Children from disadvantaged families gather for academic tutoring at the Gurukel, an after-school center in Ghughumari, India. Experts say these sorts of programs can help supplement the government's efforts for universal and high-quality education, especially after COVID-19 interruptions. Courtesy of Sumi Das and Moitrisanjog
February 14, 2023
Arbina Khatun makes about $3 a day working at a small convenience store with her husband in the West Bengal village of Ghughumari.
She knows her 6-year-old son, Shyan Mia, could benefit from a private tutor, but at $12 to $25 a month, the family could never afford it. “I do not have any income apart from what we earn from the shop,” she says. “We use that to feed ourselves.”
So instead she sends him to a nearby learning center founded by transgender rights activist Sumi Das and referred to as the Gurukul.
Ms. Das founded the center in 2020 when schools closed during COVID-19 lockdowns. Shyan is one of 24 children from underprivileged families who come to this unique facility for meals, tutoring, and extracurricular activities. Ms. Khatun says the center also gave her son warm sweaters and socks during winter.
After-school programs like the Gurukul can fill gaps in public education and help children better engage with school, education policy experts say. For the center’s trans volunteers and staff, working with children can be a much-needed reprieve from the stigma they experience in mainstream society.
Ms. Das hopes the learning center can foster mutual compassion between trans people and other vulnerable communities in her area.
“When we just work within the community for ourselves, that won’t lead to any change. If we work with and for the whole society, the actual change will come,” she says.
Building the Gurukul
Ms. Das has lived and worked in this region of eastern India for over a decade. She left home at age 14 and moved to a nearby railroad junction. “At that time, I started doing sex work for just 15 rupees [less than $1] to get food to eat,” says Ms. Das.
Gradually, she got involved with the local hijra community – one of many trans, intersex, and gender-diverse communities with distinct family structures and customs in India – and with HIV/AIDS and human rights activism.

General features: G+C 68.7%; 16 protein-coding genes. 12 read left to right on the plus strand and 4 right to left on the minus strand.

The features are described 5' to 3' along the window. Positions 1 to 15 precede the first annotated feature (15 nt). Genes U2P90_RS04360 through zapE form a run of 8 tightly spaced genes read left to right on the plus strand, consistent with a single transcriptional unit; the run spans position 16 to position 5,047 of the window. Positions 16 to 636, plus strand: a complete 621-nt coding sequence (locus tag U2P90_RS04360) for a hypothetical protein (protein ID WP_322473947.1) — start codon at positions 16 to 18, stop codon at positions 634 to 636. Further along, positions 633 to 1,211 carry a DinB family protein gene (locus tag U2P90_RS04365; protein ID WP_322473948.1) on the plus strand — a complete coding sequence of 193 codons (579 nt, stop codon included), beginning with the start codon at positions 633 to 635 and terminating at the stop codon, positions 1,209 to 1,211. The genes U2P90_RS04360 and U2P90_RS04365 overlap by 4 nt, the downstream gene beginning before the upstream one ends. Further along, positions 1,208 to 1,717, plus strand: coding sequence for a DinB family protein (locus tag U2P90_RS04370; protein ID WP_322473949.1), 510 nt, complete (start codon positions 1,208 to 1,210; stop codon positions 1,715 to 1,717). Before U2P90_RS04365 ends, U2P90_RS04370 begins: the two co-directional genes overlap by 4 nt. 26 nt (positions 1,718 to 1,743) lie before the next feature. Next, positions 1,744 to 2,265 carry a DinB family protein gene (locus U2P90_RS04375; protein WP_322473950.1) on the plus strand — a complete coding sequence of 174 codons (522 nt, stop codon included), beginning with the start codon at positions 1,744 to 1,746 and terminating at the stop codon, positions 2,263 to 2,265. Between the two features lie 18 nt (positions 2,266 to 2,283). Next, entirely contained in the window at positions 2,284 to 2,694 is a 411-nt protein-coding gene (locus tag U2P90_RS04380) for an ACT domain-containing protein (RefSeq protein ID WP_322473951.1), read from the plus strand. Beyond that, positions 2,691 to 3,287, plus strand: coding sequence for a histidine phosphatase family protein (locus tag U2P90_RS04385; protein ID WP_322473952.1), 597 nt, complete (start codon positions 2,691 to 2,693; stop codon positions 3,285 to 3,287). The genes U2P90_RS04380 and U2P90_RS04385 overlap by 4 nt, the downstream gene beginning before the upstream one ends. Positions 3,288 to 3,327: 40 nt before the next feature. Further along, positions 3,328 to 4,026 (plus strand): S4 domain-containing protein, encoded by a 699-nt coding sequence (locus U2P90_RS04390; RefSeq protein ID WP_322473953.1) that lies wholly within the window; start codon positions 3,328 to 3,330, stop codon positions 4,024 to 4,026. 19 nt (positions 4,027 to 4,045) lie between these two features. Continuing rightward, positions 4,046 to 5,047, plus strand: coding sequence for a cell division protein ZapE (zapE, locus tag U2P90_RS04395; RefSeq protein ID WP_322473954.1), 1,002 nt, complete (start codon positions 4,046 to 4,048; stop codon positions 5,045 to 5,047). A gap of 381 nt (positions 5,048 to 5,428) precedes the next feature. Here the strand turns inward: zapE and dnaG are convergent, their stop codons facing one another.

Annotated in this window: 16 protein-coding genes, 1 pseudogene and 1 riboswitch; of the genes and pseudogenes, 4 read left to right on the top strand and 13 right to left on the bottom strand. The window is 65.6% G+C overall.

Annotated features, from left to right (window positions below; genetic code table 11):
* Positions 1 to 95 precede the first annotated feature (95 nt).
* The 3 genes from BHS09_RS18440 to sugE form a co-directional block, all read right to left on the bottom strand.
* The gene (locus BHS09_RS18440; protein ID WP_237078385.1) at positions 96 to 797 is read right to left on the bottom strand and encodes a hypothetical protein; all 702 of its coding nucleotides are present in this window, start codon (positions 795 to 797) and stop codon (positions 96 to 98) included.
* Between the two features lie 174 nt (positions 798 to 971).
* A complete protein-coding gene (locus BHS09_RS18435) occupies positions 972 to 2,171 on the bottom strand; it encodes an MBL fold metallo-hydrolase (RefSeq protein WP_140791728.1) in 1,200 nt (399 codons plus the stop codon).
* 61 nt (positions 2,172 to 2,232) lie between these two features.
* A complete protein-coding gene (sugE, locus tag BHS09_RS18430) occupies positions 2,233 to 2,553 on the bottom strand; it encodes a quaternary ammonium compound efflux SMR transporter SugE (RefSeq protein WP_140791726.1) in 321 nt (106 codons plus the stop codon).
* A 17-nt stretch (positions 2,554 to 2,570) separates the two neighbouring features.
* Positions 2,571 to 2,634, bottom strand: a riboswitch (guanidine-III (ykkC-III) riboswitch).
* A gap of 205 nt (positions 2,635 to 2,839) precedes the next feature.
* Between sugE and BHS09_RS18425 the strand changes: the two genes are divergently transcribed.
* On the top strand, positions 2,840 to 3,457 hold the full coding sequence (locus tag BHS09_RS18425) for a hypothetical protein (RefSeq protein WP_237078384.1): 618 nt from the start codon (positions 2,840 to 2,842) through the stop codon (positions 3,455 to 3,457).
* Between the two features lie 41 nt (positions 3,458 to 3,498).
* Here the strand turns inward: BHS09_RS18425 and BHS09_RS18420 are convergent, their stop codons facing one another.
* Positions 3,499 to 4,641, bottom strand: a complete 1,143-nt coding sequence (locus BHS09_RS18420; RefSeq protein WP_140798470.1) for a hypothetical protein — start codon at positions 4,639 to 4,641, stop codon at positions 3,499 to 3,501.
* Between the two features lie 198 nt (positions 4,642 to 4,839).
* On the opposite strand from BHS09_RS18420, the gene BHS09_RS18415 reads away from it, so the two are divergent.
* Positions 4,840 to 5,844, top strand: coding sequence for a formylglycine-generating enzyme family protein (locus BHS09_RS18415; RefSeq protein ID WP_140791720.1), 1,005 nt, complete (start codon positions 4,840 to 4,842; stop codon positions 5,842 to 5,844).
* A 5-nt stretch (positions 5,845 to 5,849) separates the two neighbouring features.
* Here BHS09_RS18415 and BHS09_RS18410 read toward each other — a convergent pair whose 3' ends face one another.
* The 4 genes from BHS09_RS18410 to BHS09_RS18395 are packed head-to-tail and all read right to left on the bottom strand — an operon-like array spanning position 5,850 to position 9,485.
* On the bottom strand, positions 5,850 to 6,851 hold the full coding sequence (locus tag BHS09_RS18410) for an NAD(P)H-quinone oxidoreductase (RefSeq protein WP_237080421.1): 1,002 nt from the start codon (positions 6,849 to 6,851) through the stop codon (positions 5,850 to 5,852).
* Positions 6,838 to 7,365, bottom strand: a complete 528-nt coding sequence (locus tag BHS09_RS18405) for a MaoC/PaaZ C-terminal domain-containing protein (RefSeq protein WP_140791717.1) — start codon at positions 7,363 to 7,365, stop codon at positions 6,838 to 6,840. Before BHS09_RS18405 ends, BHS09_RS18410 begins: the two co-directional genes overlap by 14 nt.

Anmol AroraSumi Das helped establish an after-school center in Ghughumari, India, where children from disadvantaged families gather for academic tutoring, as well as meals and warm clothes. She hopes the initiative will help build solidarity between the local trans community and other marginalized groups.
In 2009, she founded the Moitrisanjog Society, a rural collective of trans and gender-nonconforming people who support each other and advocate for employment and health care access. The Gurukul became an offshoot of this effort, and was designed as a way to branch out and build solidarity with other marginalized groups during the pandemic.
“We wondered what work we can do with and for the ‘mainstream’ community,” says Ms. Das. “That is how we came up with this center.”
Some parents were reluctant to send their kids to the facility, which is set up on the first floor of Ms. Das’ residence, saying, “If my child studies at a hijra household, they will also become a hijra,” recalls Ms. Das. But others saw value.
The current students have been hand-picked based on family need. Several are children of migrant and daily wage workers, and another has a mother dealing with mental health challenges. Despite hardships, these parents had a safe place to send their kids during lockdowns.
Now that public schools have reopened, the Gurukul has shifted to after-school programming. Children arrive by 3 p.m. for additional lessons in core subjects such as Bengali, math, and science, as well as training in dance, yoga, and art. At 7 p.m., they have dinner before returning home.
In a country where public schools struggle with overcrowding and fail to offer much in the way of extracurricular enrichment, it’s a level of education that can be tough to come by.